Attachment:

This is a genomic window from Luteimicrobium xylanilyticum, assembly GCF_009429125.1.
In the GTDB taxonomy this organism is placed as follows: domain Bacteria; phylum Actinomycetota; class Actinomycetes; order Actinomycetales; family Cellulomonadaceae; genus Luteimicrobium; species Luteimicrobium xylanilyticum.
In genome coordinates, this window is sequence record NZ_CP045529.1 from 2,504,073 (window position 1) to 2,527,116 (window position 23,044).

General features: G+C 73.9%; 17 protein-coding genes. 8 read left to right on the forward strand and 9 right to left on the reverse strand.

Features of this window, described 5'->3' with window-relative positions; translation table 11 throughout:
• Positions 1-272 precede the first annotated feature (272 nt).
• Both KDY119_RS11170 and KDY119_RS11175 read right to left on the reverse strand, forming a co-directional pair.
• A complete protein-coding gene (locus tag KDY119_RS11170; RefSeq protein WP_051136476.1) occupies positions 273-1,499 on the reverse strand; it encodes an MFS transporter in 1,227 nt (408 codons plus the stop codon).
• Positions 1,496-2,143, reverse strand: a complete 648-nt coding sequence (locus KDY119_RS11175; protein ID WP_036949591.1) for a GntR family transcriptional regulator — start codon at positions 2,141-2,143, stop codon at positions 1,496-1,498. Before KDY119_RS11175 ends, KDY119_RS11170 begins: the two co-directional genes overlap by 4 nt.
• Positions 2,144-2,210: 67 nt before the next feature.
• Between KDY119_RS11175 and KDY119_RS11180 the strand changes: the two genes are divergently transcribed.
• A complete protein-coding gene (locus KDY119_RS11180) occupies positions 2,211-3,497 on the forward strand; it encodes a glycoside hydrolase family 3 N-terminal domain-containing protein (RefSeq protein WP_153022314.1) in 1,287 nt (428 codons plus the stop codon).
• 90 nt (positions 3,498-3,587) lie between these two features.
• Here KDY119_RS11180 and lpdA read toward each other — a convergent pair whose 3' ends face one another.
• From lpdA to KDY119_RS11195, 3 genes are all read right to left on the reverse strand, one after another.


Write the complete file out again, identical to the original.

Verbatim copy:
This is a genomic window from Luteimicrobium xylanilyticum, assembly GCF_009429125.1.
In the GTDB taxonomy this organism is placed as follows: domain Bacteria; phylum Actinomycetota; class Actinomycetes; order Actinomycetales; family Cellulomonadaceae; genus Luteimicrobium; species Luteimicrobium xylanilyticum.
In genome coordinates, this window is sequence record NZ_CP045529.1 from 2,504,073 (window position 1) to 2,527,116 (window position 23,044).

General features: G+C 73.9%; 17 protein-coding genes. 8 read left to right on the forward strand and 9 right to left on the reverse strand.

Features of this window, described 5'->3' with window-relative positions; translation table 11 throughout:
• Positions 1-272 precede the first annotated feature (272 nt).
• Both KDY119_RS11170 and KDY119_RS11175 read right to left on the reverse strand, forming a co-directional pair.
• A complete protein-coding gene (locus tag KDY119_RS11170; RefSeq protein WP_051136476.1) occupies positions 273-1,499 on the reverse strand; it encodes an MFS transporter in 1,227 nt (408 codons plus the stop codon).
• Positions 1,496-2,143, reverse strand: a complete 648-nt coding sequence (locus KDY119_RS11175; protein ID WP_036949591.1) for a GntR family transcriptional regulator — start codon at positions 2,141-2,143, stop codon at positions 1,496-1,498. Before KDY119_RS11175 ends, KDY119_RS11170 begins: the two co-directional genes overlap by 4 nt.
• Positions 2,144-2,210: 67 nt before the next feature.
• Between KDY119_RS11175 and KDY119_RS11180 the strand changes: the two genes are divergently transcribed.
• A complete protein-coding gene (locus KDY119_RS11180) occupies positions 2,211-3,497 on the forward strand; it encodes a glycoside hydrolase family 3 N-terminal domain-containing protein (RefSeq protein WP_153022314.1) in 1,287 nt (428 codons plus the stop codon).
• 90 nt (positions 3,498-3,587) lie between these two features.
• Here KDY119_RS11180 and lpdA read toward each other — a convergent pair whose 3' ends face one another.
• From lpdA to KDY119_RS11195, 3 genes are all read right to left on the reverse strand, one after another.